Climate experts say a ‘monster’ hurricane season looms

Image copyright NASA Image caption This image from NASA shows Hurricane Jamie near Bermuda in early April

The world’s climate scientists say they have found a “new” monster hurricane season for North America.

They predict a near-normal chance of 20 named storms – there were 18 last year.

But last year’s number was actually higher than in the 2012-2016 run of 13, 14 and 14 storms respectively.

Storms form when warm water interacts with cooler weather in the upper atmosphere. The atmosphere warms with the deeper cold water, and the temperature difference mobilises the tropical storm.

The southern edges of Hurricane Andrew’s circulation in August 1992 was directly linked to warmer surface temperatures off Australia.

Gareth Harvey, a professor of meteorology at the University of the West of England, said the experts used a series of models to rate confidence in their forecast.

Image copyright NASA Image caption June 1991 was a busy year for hurricanes, with 17 hurricanes reported

He explained: “Their confidence is highest in the first forecast – it’s the most predictable, which I think is good news for us.”

Hurricane damage is measured in terms of direct, and indirectly, economic loss. The direct damage is typically caused by the high winds and flooding. But insurance companies put in a strong premium to insulate their exposure in such storms. This protects them against harm, and keeps the risk down.

Businesses are more vulnerable if they rely on local housing, because owners typically house their staff in their homes to make sure they are there to fight off the storm.

We’re hoping we can get off to a better start than what we did last year. Image copyright GOOGLE Image caption The hurricane-prone US northeast was hit by three hurricanes in a three-month period in 2018

Speaking to BBC News, Andrew Tufts, professor at the University of Texas, explained how hurricane hazards are rated.

“It’s compared to all hurricanes on Earth, so this year’s hurricane season is judged as any other hurricane season.

“It’s based on those tropical cyclones (storms that exceed category 3) within the past 15 years. Hurricanes that reach category 5 are considered ‘extremely severe’ and these are the ones with destructive winds exceeding 157mph.”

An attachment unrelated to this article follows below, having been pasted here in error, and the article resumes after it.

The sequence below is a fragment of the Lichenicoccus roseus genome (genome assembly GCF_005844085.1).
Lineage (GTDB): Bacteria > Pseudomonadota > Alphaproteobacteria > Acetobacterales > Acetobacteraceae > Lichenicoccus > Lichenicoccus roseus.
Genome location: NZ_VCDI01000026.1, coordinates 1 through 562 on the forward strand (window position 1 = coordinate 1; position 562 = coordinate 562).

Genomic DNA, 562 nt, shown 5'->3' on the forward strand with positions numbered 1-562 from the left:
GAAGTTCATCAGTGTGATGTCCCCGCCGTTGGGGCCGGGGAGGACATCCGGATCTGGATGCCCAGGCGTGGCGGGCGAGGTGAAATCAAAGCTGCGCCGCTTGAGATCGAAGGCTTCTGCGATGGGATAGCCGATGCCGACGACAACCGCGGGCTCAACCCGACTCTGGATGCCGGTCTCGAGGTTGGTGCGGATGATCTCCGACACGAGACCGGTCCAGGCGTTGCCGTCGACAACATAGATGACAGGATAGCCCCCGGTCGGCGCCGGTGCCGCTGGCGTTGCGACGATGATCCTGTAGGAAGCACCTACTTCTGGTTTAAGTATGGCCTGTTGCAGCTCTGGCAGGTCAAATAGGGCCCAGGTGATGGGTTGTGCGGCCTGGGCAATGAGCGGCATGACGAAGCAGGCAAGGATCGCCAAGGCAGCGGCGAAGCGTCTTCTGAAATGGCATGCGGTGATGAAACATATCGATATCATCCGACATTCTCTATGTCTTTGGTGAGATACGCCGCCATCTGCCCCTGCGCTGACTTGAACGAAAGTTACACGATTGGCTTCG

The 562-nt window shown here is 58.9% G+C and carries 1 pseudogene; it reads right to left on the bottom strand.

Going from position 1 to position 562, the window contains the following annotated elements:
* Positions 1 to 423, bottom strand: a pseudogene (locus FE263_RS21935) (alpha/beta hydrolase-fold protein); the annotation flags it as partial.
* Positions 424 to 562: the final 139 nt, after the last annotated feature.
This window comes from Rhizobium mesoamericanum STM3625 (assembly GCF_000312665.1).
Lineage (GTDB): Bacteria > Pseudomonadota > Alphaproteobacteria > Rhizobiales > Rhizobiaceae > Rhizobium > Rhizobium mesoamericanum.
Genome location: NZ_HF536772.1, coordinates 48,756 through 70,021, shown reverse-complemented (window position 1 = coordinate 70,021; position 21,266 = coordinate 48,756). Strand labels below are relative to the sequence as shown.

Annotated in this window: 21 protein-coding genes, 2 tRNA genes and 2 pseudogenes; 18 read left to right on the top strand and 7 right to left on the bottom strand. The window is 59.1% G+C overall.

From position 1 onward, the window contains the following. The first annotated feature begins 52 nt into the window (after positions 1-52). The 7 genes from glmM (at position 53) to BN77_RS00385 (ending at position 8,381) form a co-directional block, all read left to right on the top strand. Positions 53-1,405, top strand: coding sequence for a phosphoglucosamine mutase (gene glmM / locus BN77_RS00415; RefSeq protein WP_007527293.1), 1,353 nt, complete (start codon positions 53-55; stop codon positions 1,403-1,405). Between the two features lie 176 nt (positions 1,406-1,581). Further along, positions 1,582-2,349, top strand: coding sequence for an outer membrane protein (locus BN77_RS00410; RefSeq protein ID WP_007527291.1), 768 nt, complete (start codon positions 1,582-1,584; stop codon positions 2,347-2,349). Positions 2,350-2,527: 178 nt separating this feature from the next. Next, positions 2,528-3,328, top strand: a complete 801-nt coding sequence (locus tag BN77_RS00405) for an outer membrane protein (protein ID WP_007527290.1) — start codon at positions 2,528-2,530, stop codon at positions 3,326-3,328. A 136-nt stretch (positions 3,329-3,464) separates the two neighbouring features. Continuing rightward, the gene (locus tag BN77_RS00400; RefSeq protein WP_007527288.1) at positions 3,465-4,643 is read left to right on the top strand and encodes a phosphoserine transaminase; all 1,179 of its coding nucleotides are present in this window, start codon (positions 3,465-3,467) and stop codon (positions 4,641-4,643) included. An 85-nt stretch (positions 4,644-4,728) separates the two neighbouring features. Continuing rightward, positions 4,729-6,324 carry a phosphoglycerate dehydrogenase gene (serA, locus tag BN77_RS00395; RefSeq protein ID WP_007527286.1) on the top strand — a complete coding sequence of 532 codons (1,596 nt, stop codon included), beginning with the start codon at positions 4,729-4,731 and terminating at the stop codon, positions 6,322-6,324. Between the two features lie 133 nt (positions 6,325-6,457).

Mr Tufts explained that the big question is whether the unnamed storms will have the capacity to turn into storms with winds of at least 155mph.

He said: “If we have another hurricane season like last year, then the worry for South American crops is likely to be severe and this would result in price spikes for both corn and soybeans.

“That said, we have seen these storms doing as their names suggests and forming very early – going right in to April.”

Image copyright NASA Image caption Hurricane Florence is expected to get stronger through the rest of the week

The outlook for this upcoming season is the same for Hurricane Florence, which has strengthened to a Category 4.

If it remains the same, then Florence will remain in the Atlantic, although it will be able to “break away” into a new storm by mid-September.

Image copyright AFP Image caption Atlantic hurricanes are very difficult to predict

The experts say to avoid the worst of these weather systems, you can minimise the number of times you get soaked by water gushing out from heavy rainfall.

When flooded places aren’t covered with sandbags, they try to improve ventilation levels, to help keep moisture levels down.

This should prevent them from bursting and are also easier to access, according to the National Oceanic and Atmospheric Administration.

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